A deal with COSLA and an agreement with universities and colleges has protected teaching jobs and student places, despite the tough decisions that have had to be taken on spending, Education Secretary Michael Russell said today.

Watch the video

The majority of education spending is part of the local government settlement which is held by local authorities who are seeing a cut of just 2.6 per cent in their budget. The central education budget will reduce in revenue terms by 6.8 per cent while the capital budget falls by 28.9 per cent. A total reduction of £233.8 million produces a budget of £2583.6 million for 2011/12.

The savings, to be achieved primarily by cutting bureaucracy and tackling inefficiency, will enable teaching jobs to be protected by securing vacancies for the number of teachers finishing probation in 2011 and a further real reduction in longer term teacher unemployment as agreed with the COSLA leadership.

Protecting frontline services allowed the Scottish Government to:

* agree with colleges and universities that the total number of student places will be protected
* save the educational grants for school pupils (Educational Maintenance Allowances (EMAs)) which were cut south of the border
* maintain pupil teacher ratios in P1 to P3 as part of agreement with COSLA
* create a new Early Years and Early Intervention Fund, with start-up funding of £5 million
* guarantee existing levels of living costs support for students in college and university
* protect the main research excellence grant for universities in cash terms

Other Budget priorities include providing £20 million for Scotland’s Schools for the Future to maintain our commitment to building new schools across Scotland.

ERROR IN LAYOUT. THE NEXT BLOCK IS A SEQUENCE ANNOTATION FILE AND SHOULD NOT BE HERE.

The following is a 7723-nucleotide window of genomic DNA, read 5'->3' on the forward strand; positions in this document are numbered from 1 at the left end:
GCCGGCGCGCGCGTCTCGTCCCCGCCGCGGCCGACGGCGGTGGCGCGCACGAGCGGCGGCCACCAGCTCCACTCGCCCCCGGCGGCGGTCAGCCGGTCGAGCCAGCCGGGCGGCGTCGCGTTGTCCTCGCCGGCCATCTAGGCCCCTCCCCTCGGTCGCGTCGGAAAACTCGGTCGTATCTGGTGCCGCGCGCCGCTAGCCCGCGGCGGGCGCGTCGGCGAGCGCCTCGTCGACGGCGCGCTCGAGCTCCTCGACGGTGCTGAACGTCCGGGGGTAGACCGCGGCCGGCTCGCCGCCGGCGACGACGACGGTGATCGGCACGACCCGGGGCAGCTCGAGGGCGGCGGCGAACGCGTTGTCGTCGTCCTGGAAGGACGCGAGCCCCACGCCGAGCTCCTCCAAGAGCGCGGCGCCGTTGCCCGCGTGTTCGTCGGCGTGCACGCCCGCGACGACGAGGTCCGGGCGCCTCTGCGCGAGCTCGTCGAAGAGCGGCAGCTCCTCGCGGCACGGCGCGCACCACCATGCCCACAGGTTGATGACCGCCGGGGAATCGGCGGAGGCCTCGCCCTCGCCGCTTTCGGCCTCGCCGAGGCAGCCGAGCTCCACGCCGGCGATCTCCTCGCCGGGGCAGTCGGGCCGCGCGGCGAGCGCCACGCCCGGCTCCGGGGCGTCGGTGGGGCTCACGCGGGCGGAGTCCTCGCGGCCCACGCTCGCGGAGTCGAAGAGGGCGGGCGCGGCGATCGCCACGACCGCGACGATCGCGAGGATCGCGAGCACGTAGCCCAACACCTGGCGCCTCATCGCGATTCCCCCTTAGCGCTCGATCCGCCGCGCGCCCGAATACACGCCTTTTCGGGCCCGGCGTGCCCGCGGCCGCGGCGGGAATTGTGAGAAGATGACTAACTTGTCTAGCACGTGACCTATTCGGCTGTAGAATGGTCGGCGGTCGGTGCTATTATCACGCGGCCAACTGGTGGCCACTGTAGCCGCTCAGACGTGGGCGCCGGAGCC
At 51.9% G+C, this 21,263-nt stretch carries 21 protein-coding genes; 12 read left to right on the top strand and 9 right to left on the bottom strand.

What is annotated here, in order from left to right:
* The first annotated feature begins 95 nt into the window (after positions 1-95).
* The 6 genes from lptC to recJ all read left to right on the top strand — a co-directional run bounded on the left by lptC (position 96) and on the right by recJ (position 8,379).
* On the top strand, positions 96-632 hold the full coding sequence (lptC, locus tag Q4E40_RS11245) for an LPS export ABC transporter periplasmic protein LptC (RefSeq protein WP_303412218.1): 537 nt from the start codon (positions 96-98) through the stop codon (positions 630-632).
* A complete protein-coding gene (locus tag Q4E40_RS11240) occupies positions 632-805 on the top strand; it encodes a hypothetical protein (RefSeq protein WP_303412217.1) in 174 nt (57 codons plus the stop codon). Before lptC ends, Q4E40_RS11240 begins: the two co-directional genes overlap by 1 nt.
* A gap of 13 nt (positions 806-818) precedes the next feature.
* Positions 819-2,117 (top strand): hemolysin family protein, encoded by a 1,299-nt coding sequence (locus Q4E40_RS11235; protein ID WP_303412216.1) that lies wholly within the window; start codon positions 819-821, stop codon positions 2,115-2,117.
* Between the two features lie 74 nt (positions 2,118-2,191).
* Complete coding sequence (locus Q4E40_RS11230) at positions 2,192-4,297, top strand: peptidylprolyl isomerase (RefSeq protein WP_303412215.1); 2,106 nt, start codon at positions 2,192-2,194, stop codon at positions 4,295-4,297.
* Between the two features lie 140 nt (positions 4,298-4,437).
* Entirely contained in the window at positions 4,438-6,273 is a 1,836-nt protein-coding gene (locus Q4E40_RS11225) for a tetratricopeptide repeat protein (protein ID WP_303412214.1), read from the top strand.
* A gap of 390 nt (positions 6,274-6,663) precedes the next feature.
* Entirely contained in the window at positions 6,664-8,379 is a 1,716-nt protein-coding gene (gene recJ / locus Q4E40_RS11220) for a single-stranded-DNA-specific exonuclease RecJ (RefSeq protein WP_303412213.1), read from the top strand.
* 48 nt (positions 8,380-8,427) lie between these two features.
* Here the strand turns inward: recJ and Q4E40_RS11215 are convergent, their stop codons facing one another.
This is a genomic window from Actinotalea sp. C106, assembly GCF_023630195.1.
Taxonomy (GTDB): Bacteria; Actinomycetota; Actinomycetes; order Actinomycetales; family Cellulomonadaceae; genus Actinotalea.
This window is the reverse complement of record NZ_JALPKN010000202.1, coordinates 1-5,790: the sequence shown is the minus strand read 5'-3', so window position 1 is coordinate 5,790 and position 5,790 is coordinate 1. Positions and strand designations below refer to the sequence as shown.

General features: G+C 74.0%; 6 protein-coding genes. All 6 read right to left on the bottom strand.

Education Secretary Michael Russell said:

“We have worked very hard with our partners in local government, further and higher education, the unions and public bodies to look at every possible way of making savings by targeting duplication, non-priority work and inefficiencies. This is where we have cut first to protect frontline education services and the money in students’ pockets.

“The budgets for the Scottish Funding Council, Learning and Teaching Scotland, the Scottish Qualifications Authority and Skills Development Scotland have reduced but without detriment to access to higher or further education, the number of core university and college places, the implementation of Curriculum for Excellence or support for the unemployed.

“The agreement with COSLA on teacher employment is a significant achievement. The 2,800 probationary teachers leaving education training this year will have the same number of job opportunities available to them. More jobs will also be created so we can make a significant contribution to tackling longer term teacher unemployment.

“Equally, colleges and universities have agreed to preserve the same number of college and university places and the Scottish Government has ensured every student from school, college or university can access university based on the ability to learn and not the ability to pay.

“Tough decisions did have to be taken but we have worked with the sectors, local government and unions to secure spend in priority areas to support economic growth.

“We remain committed to giving every child the best start in life, raising standards in teaching and learning, providing strong and better learning opportunities for school leavers, protecting access to education on the ability to learn and not the ability to pay, and supporting skills development that benefits current and future workforces.”

The reduction to the Education and Lifelong Learning budget is £233.8 million. The resource budget for the Education and Lifelong Learning portfolio will reduce by £168 million and capital budgets by £65.8 million.